According to Chris Gahan, data development manager for BT Government Stepchange, centralising the process through an intermediary like BT could cut the cost of an identity check from about £20 a customer to roughly £1.
"It's cost-effective - and it ups the fraud barrier," he says.
The problem has been the public sector.
Understandably the government has been rather reluctant in the past to let information about citizen's identities out of its sight.
IDENTITIES AT LARGE
UK population: 58,789,194
(Source: 2001 census)
Driving licences: 13 million photo card, 28 million paper
Passports: 44 million
National Insurance numbers: 72 million
In a series of workshops over the past year, companies have told BT that on a scale from one to ten, the level of co-operation from the government "was zero", Mr Gahan said.
Technical difficulties also dog the process.
But URU could provide the answer, by making sure the information never leaves the government department.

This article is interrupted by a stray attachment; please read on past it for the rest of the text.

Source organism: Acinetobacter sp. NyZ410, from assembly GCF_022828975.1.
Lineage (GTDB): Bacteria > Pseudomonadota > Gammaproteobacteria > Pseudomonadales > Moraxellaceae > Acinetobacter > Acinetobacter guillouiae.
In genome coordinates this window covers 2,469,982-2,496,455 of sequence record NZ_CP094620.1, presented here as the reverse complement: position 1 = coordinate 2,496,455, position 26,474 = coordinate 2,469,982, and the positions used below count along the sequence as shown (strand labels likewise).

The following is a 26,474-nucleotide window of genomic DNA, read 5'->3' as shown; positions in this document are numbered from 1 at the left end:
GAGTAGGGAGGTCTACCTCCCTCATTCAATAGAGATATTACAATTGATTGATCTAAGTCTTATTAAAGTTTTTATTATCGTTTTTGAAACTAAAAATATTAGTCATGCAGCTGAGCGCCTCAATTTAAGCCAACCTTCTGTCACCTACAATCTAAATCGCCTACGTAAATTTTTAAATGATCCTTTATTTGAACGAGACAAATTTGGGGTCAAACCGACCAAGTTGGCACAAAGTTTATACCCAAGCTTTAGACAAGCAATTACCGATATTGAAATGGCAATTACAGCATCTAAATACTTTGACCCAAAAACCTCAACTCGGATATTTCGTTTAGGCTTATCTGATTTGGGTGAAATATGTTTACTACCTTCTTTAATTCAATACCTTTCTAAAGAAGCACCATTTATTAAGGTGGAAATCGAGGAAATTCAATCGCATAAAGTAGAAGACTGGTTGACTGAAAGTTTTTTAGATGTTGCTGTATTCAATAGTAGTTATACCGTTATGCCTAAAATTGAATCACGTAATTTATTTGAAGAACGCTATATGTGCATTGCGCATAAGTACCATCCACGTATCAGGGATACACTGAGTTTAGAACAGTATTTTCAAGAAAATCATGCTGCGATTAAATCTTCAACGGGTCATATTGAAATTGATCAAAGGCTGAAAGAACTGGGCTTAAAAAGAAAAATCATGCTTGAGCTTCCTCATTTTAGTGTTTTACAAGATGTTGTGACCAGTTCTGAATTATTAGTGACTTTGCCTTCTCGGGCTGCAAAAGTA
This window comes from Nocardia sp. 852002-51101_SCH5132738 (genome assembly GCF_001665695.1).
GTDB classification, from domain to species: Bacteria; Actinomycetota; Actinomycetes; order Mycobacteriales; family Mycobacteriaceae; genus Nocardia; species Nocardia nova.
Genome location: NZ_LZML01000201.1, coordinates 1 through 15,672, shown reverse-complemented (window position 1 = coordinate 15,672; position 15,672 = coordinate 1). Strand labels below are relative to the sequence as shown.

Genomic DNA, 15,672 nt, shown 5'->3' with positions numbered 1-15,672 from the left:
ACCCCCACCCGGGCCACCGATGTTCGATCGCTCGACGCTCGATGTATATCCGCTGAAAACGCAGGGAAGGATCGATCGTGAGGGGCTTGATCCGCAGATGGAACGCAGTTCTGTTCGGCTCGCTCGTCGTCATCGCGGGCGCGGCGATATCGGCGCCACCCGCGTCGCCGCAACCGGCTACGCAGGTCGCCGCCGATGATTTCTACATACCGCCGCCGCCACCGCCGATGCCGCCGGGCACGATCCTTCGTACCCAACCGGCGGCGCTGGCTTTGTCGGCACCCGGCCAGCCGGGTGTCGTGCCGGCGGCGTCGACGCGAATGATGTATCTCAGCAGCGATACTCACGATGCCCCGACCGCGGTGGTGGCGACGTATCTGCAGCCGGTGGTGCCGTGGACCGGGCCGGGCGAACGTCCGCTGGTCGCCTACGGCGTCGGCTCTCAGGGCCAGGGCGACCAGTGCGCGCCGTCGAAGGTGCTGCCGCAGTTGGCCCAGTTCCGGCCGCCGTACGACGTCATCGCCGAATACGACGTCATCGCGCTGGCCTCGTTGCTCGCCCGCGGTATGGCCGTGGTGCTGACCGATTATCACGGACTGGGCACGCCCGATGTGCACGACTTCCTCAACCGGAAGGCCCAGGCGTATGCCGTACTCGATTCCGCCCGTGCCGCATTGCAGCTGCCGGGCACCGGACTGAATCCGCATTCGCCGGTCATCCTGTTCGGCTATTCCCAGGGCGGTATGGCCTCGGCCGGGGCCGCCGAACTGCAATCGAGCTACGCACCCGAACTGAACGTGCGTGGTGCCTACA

BT simply presents the information from a driving licence or passport, and asks whether it matches the records.
If it does, all well and good. If it doesn't, then there's probably a fake involved.
The Passport Service is one department which is coming on board.
It has already trialled sharing data from the private sector to try to make sure passports only go to the right people, as well as accessing other official data such as birth and death certificates.
"Data sharing will enable existing ID validation processes to be improved, with stolen IDs being more easily recognised," a spokesperson told the BBC.
And according to Mr Gahan, the upgrades now made to its database should allow systems like URU to access the information as well - while other government departments are also beginning to take an interest.
Fraudsters steal real documents to get bank accounts
"Once we get some on board, others will follow," he says.
Real - but wrong
But none of that can solve an equally serious problem: the use of real documents by the wrong people.
Almost 40 million driving licences exist in the UK, and two thirds of them are paper documents with no photos or other security features.
Thousands are stolen every year - and some of them are used in fake identities.
According to CIFAS, the UK's fraud investigation service, there are no statistics for what proportion of ID fraud cases involve real but abused documents.